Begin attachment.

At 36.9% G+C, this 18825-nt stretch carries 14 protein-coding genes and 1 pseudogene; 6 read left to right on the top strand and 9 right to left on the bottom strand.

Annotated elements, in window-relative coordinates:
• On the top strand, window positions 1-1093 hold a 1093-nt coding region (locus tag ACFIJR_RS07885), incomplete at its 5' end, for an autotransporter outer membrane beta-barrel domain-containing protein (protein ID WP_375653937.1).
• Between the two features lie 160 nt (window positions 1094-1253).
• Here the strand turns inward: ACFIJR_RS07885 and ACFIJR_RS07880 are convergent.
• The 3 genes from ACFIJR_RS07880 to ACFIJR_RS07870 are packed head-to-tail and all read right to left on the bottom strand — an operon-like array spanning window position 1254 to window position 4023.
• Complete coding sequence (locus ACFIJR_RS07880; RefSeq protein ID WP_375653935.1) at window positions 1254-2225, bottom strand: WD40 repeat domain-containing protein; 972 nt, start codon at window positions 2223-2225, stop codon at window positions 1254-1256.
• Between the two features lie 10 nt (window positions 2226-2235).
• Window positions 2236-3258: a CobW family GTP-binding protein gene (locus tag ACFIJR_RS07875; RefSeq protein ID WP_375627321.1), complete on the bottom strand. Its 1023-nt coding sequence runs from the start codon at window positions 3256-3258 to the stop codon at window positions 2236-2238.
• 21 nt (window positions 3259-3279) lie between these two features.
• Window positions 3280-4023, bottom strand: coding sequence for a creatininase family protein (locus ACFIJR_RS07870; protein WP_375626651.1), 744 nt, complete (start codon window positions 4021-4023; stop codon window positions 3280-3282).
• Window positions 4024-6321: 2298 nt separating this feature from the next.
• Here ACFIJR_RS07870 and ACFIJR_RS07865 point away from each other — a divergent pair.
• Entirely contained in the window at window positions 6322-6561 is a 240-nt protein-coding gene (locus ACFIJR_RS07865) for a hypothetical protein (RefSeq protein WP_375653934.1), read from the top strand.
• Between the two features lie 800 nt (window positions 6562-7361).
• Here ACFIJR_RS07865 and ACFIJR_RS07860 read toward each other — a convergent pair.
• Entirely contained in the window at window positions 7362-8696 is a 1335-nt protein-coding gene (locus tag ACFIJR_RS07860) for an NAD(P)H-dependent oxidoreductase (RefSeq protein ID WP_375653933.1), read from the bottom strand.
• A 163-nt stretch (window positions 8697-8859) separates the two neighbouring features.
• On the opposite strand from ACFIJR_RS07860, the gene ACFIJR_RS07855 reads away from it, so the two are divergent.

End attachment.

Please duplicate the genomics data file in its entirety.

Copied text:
At 36.9% G+C, this 18825-nt stretch carries 14 protein-coding genes and 1 pseudogene; 6 read left to right on the top strand and 9 right to left on the bottom strand.

Annotated elements, in window-relative coordinates:
• On the top strand, window positions 1-1093 hold a 1093-nt coding region (locus tag ACFIJR_RS07885), incomplete at its 5' end, for an autotransporter outer membrane beta-barrel domain-containing protein (protein ID WP_375653937.1).
• Between the two features lie 160 nt (window positions 1094-1253).
• Here the strand turns inward: ACFIJR_RS07885 and ACFIJR_RS07880 are convergent.
• The 3 genes from ACFIJR_RS07880 to ACFIJR_RS07870 are packed head-to-tail and all read right to left on the bottom strand — an operon-like array spanning window position 1254 to window position 4023.
• Complete coding sequence (locus ACFIJR_RS07880; RefSeq protein ID WP_375653935.1) at window positions 1254-2225, bottom strand: WD40 repeat domain-containing protein; 972 nt, start codon at window positions 2223-2225, stop codon at window positions 1254-1256.
• Between the two features lie 10 nt (window positions 2226-2235).
• Window positions 2236-3258: a CobW family GTP-binding protein gene (locus tag ACFIJR_RS07875; RefSeq protein ID WP_375627321.1), complete on the bottom strand. Its 1023-nt coding sequence runs from the start codon at window positions 3256-3258 to the stop codon at window positions 2236-2238.
• 21 nt (window positions 3259-3279) lie between these two features.
• Window positions 3280-4023, bottom strand: coding sequence for a creatininase family protein (locus ACFIJR_RS07870; protein WP_375626651.1), 744 nt, complete (start codon window positions 4021-4023; stop codon window positions 3280-3282).
• Window positions 4024-6321: 2298 nt separating this feature from the next.
• Here ACFIJR_RS07870 and ACFIJR_RS07865 point away from each other — a divergent pair.
• Entirely contained in the window at window positions 6322-6561 is a 240-nt protein-coding gene (locus ACFIJR_RS07865) for a hypothetical protein (RefSeq protein WP_375653934.1), read from the top strand.
• Between the two features lie 800 nt (window positions 6562-7361).
• Here ACFIJR_RS07865 and ACFIJR_RS07860 read toward each other — a convergent pair.
• Entirely contained in the window at window positions 7362-8696 is a 1335-nt protein-coding gene (locus tag ACFIJR_RS07860) for an NAD(P)H-dependent oxidoreductase (RefSeq protein ID WP_375653933.1), read from the bottom strand.
• A 163-nt stretch (window positions 8697-8859) separates the two neighbouring features.
• On the opposite strand from ACFIJR_RS07860, the gene ACFIJR_RS07855 reads away from it, so the two are divergent.